2. Next, click on the Go option in the top menu-bar and then click on the Utilities option in the drop-down menu.

3. On the Utilities window, open the Terminal App by clicking on it.

4. Next, type chflags nohidden ~/Library/ and Press the Enter key to submit your command for execution.

Once the command is executed, you will see the Library Option clearly visible and permanently unhidden in the top menu-bar of your Mac.

As mentioned above, you can always go back to the default hidden Library option on your Mac by executing a simple command in the Command Prompt Window.

1. To hide the Library option, type chflags hidden ~/Library/ in the Command prompt window (See image below)

2. After typing the Command, hit the Enter key on the Keyboard of your Mac to execute this Command.

Once the Command is executed, you will see the Library Menu option becoming hidden.

Kerberos Preferences on Mac OS X 10.4 and 10.5 Documentation

This web page discusses the (Kerberos configuration)file: what's in it, where it goes, and how to configure it for distribution atyour site.

The information on this page applies to Mac OS X 10.4 and 10.5 only. For links to preferencesdocumentation for other Mac OS versions, go here.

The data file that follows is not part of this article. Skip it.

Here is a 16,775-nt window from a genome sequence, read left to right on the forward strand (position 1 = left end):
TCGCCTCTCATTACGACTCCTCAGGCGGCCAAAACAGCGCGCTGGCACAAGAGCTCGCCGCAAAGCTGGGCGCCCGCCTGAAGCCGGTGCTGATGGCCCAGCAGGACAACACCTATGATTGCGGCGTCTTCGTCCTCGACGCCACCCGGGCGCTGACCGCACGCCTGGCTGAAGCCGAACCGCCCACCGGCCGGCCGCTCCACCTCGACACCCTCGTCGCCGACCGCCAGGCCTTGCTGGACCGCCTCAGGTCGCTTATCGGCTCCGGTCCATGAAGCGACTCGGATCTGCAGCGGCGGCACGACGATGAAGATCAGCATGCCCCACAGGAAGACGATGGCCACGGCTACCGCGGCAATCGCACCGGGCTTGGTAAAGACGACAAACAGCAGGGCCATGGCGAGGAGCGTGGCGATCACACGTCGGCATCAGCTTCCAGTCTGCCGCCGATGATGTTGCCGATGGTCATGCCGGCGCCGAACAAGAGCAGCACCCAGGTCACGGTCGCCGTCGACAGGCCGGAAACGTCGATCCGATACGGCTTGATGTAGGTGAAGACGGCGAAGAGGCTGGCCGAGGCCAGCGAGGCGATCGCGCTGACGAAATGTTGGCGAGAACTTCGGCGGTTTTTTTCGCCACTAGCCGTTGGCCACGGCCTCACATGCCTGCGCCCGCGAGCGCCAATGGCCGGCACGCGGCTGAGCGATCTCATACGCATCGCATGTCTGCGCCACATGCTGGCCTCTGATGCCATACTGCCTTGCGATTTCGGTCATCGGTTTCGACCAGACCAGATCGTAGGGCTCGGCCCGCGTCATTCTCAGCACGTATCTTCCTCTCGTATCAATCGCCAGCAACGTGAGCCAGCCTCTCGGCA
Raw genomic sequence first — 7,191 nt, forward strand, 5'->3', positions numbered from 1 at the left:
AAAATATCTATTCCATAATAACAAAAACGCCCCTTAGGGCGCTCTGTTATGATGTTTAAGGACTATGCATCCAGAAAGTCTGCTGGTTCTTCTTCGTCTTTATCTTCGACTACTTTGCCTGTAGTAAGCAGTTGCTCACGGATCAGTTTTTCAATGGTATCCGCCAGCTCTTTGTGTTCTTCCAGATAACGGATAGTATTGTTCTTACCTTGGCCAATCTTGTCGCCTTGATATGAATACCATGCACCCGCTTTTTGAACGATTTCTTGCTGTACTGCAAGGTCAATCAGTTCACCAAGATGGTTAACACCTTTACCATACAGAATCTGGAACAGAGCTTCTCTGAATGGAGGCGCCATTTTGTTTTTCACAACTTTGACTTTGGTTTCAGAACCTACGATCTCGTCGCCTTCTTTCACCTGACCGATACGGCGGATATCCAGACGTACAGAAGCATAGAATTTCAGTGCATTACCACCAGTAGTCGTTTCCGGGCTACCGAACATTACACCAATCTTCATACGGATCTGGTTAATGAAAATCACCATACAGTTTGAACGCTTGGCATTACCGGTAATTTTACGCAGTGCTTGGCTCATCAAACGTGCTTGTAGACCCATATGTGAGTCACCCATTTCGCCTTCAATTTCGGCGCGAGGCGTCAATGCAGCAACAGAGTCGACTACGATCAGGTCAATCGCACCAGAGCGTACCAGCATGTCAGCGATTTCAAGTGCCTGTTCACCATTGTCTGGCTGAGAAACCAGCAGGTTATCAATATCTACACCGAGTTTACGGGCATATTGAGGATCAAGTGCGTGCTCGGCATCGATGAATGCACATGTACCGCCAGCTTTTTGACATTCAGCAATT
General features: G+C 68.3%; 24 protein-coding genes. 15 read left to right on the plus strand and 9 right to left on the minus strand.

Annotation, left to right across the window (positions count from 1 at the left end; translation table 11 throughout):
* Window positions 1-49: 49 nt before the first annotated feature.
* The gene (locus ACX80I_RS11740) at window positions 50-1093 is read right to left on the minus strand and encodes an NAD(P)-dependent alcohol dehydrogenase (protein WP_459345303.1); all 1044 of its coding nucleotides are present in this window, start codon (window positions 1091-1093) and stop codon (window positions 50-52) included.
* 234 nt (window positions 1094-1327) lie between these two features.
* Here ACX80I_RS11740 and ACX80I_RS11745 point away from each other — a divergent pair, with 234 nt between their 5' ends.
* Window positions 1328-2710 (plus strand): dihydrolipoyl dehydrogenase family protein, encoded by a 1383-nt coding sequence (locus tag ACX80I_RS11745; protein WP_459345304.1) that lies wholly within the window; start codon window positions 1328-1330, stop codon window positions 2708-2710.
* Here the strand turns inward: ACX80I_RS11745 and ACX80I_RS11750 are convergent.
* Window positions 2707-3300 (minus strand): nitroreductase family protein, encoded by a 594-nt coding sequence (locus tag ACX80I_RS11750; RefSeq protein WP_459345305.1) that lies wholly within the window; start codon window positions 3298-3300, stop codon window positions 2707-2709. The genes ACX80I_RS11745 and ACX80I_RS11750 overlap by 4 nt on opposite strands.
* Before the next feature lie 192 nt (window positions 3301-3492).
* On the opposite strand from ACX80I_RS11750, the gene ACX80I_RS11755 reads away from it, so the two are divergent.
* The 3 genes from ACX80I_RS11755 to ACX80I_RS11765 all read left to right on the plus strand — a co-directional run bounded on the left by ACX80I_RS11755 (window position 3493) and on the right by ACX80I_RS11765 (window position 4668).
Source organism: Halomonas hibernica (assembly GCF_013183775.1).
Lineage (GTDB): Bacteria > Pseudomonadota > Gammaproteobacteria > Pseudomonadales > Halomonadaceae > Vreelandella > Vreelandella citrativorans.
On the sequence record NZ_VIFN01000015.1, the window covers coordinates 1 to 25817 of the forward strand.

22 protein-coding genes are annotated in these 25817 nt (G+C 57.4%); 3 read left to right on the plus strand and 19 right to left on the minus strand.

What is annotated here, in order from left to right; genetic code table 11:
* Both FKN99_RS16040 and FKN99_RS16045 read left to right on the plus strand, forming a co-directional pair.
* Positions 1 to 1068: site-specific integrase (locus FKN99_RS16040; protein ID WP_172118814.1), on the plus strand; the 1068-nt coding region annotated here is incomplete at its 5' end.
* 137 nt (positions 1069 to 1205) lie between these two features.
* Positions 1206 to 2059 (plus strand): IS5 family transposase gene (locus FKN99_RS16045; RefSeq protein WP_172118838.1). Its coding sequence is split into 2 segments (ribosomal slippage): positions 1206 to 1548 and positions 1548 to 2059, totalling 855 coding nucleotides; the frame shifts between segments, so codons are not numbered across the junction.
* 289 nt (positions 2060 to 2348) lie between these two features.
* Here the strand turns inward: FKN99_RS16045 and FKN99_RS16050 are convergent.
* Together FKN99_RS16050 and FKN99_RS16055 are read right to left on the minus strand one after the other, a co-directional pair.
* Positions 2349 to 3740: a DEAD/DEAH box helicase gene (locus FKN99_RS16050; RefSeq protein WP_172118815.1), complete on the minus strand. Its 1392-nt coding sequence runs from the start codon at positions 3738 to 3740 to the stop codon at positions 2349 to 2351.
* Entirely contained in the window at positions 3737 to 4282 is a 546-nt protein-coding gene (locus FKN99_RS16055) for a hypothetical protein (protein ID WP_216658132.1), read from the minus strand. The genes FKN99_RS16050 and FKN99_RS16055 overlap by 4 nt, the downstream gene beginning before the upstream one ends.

The File

The file is where the Kerberos v4 and v5 configuration information isstored on Mac OS X. Formerly the Kerberos Login Library and Kerberos management applicationpreferences were stored in it, but they now have their own preference files:

The file stores this information in its datafork, which contains the realm and server configurationinformation (the info that would be found in the krb5.conf file onUnix). See the Kerberos Configuration File Format section for moreinformation.

On some systems there may up to three configuration files - two filesin the 'system' and 'user' locations, and KfM now acceptsthe standard Unix location and name of /etc/krb5.conf for the configuration file as well.Some settings in the file can override settingsin the as well. See the FileLocations section for more information about why this is so.

Setting up a Configuration File Quick Guide

We recommend that you read this entire page. However, if you are in a hurry toget Kerberos for Macintosh up and working:

You need to create an file in the /Library/Preferences directory which contains the realm and server configuration information for your site, although: